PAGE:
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Mises Strengthens the Case for Markets

May 26, 2010

Tags The EntrepreneurFree MarketsInterventionism

[Economic Freedom and Interventionism: An Anthology of Articles and Essays• By Ludwig von Mises • Selected and edited by Bettina Bien Greaves • Irvington-on-Hudson, New York: Foundation for Economic Education, 1990. This review was first published in The Review of Austrian Economics (1991)]

Economic Freedom and Interventionism

Admirers of Ludwig von Mises will welcome this new collection of 46 articles and essays, most from the 1950s and 1960s, many rescued from obscure publication, and some recently translated into English. The titles of the book's subsections, "Economic Freedom," "Interventionism," "Mises as Critic," and "Economics and Ideas," remind us that Mises dealt with the big issues.

Except in the final section, the individual selections are short and pithy; but, throughout the book and with variation in context and level of abstraction, Mises makes the strongest and most fundamental case in favor of a market economy and against socialism and interventionism.

Characteristically, Mises has no patience with those who seemingly feign ignorance of economics in order to bolster their case for central control, nor for those who flaunt their ignorance in some misdirected criticism of the business community. He condemns these detractors roundly and brands them as hypocrites, idle babblers, and ignoramuses. But Mises has near-infinite patience with the layperson who is eager to understand economic principles.

He argues both explicitly (e.g., pp. 157 and 179) and by example that writing for the layperson is an important task that economists must undertake. Unlike experts in the natural sciences, who can apply their knowledge without soliciting the understanding and sympathy of the general citizenry, experts in the field of economics must educate the public. We can have market solutions to economic problems only if the participants in our political process can see through the fallacies of socialism and interventionism and accept the outcome of the market process.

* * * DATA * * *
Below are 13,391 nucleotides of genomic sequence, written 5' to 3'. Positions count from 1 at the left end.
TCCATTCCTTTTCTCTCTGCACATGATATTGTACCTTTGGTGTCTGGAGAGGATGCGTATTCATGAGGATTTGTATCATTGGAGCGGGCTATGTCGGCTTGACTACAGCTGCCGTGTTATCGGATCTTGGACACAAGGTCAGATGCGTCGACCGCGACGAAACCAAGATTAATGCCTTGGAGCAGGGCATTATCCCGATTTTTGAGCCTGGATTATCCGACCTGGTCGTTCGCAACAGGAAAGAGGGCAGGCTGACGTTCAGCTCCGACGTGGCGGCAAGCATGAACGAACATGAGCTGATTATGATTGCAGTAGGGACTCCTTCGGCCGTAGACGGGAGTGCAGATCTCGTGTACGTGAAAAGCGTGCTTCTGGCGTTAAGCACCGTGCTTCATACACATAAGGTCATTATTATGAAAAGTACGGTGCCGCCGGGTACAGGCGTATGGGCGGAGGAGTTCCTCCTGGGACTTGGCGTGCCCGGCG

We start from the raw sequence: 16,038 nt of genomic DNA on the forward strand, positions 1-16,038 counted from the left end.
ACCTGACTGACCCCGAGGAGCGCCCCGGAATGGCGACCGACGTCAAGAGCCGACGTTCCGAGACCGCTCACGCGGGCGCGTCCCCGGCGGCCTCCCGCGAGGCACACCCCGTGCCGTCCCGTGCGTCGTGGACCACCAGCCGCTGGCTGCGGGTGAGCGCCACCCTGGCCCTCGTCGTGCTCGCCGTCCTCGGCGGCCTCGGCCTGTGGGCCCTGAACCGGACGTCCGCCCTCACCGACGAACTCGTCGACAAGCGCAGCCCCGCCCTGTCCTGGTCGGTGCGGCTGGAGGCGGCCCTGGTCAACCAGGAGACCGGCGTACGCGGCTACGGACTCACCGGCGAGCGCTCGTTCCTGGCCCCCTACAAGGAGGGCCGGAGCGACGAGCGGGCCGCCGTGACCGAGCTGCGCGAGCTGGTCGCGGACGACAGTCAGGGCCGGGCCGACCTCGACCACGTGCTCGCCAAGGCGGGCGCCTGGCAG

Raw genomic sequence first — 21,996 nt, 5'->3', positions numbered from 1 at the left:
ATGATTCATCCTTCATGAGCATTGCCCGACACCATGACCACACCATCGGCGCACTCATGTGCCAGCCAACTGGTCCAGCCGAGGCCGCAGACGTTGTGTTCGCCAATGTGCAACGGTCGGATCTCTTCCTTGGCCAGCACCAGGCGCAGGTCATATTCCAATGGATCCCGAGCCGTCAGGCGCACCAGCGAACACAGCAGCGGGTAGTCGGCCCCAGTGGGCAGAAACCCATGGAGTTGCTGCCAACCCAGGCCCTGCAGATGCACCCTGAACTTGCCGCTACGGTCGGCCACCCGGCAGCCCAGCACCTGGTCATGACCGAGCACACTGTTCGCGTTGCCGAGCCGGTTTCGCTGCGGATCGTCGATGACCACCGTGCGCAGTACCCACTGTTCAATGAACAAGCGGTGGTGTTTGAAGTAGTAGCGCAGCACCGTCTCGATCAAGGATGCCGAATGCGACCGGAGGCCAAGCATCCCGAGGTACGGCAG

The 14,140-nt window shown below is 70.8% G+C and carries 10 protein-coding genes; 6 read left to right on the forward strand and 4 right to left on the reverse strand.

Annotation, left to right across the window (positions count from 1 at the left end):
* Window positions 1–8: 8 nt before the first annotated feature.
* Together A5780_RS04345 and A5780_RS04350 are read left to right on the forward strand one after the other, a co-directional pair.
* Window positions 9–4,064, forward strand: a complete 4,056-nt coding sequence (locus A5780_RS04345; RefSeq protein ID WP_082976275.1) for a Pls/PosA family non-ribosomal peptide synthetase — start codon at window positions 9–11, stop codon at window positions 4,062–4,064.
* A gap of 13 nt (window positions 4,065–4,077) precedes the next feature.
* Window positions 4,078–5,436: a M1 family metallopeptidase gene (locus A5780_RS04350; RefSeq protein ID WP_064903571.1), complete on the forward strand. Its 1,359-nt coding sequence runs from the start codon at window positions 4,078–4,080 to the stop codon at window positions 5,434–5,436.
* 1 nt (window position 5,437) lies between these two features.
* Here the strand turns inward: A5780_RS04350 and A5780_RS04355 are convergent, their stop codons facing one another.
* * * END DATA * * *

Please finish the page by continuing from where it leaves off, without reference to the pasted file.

Economists must also be able to converse with one another over the full range of economic issues. Mises emphasizes the interconnectedness of economic phenomena when he writes that "Economics does not allow any breaking up into special branches" (p. 55).

Here, the modern reader can take Mises's "does not" for an "ought not." The actual breaking up of economics into separate fields and subfields together with the insular nature of these highly specialized areas of concentration demonstrates, by its mocking contrast, the essential unity of economics.

Several of Mises's essays are linked substantively by recurring themes. The market does not favor big business or even business in general; it favors consumers. By their choices in the marketplace, consumers decide whether a business can get big, stay big, or stay in business at all. Consumers are sovereign in a market economy: their spending determines what it produces; their saving determines how fast it grows. The choices of consumers also determine indirectly the wage rates of workers.

Interventionists who would override the market process that ties labor income to consumer spending, and who would grant workers a larger share of business revenues on the basis of their proclaimed productivity, misconceive the relationship between capital and labor. They fail to recognize that changes in labor productivity are attributable not to labor itself but to the capital that gives labor its leverage. To divert income away from capital and towards labor would be to discourage capital accumulation and hence to halt the increases in labor productivity that supposedly justified the income diversion.